Tuesday, December 3, 2013

Post-Traumatic Stress

Have you witnessed or been exposed to actual or threatened death, serious injury, or sexual violence? Do you struggle with intrusive and involuntary distressing memories of the trauma? Do you avoid people, places or things in order to avoid reminders and feelings associated with the trauma? Do you have persistent negative beliefs about yourself as a result of the trauma? Do you feel detached from people? If you have these symptoms, you may have Post-Traumatic Stress Disorder (PTSD). PTSD can hinder one socially, occupationally, or academically, and can interfere with the ability to establish and maintain relationships. Having PTSD could result in poor concentration, sleep disturbance, hypervigilance, recklessness or self-destructive behaviors. If any of these sound familiar, professional help is necessary.

When trauma occurs, it gets stored in the central nervous system and it disrupts normal brain functioning. When such trauma results in PTSD, such symptoms will not resolve on their own, and will require professional help. Treatment is available and recovery is possible. One such treatment is eye-movement desensitization and reprocessing (EMDR). EMDR helps discharge the hyperarousal that's stored in the central nervous system, it helps reprocess memories that have been stored in a maladaptive way in the hippocampus so that the brain can re-store these memories in an adaptive way without the emotional charge connected to the memories. EMDR can also help to decrease and possibly eliminate flashbacks and nightmares, as well as decrease triggers to the flashbacks.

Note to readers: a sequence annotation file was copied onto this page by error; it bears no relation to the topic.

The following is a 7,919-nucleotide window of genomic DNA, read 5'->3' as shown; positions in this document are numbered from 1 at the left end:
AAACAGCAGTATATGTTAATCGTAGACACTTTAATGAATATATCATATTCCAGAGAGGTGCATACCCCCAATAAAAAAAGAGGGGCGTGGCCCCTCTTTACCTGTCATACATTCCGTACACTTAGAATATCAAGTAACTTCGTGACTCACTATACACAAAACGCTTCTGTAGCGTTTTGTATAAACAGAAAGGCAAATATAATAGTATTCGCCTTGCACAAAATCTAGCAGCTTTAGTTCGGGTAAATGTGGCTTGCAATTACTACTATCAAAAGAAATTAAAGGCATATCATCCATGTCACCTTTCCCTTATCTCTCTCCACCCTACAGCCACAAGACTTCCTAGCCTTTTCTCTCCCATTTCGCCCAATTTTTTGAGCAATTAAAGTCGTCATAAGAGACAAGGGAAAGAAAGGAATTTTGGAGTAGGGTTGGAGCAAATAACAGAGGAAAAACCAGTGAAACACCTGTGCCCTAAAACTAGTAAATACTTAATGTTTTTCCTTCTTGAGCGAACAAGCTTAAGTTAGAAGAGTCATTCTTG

Recovery from trauma is possible, and stability and calm can be restored. If you or someone you know has PTSD, reaching out for professional help is a positive first step. If you would like to take that first step, please call me at 619-507-2936.

Debbie Tessmer-Wagner, MA, LFMT

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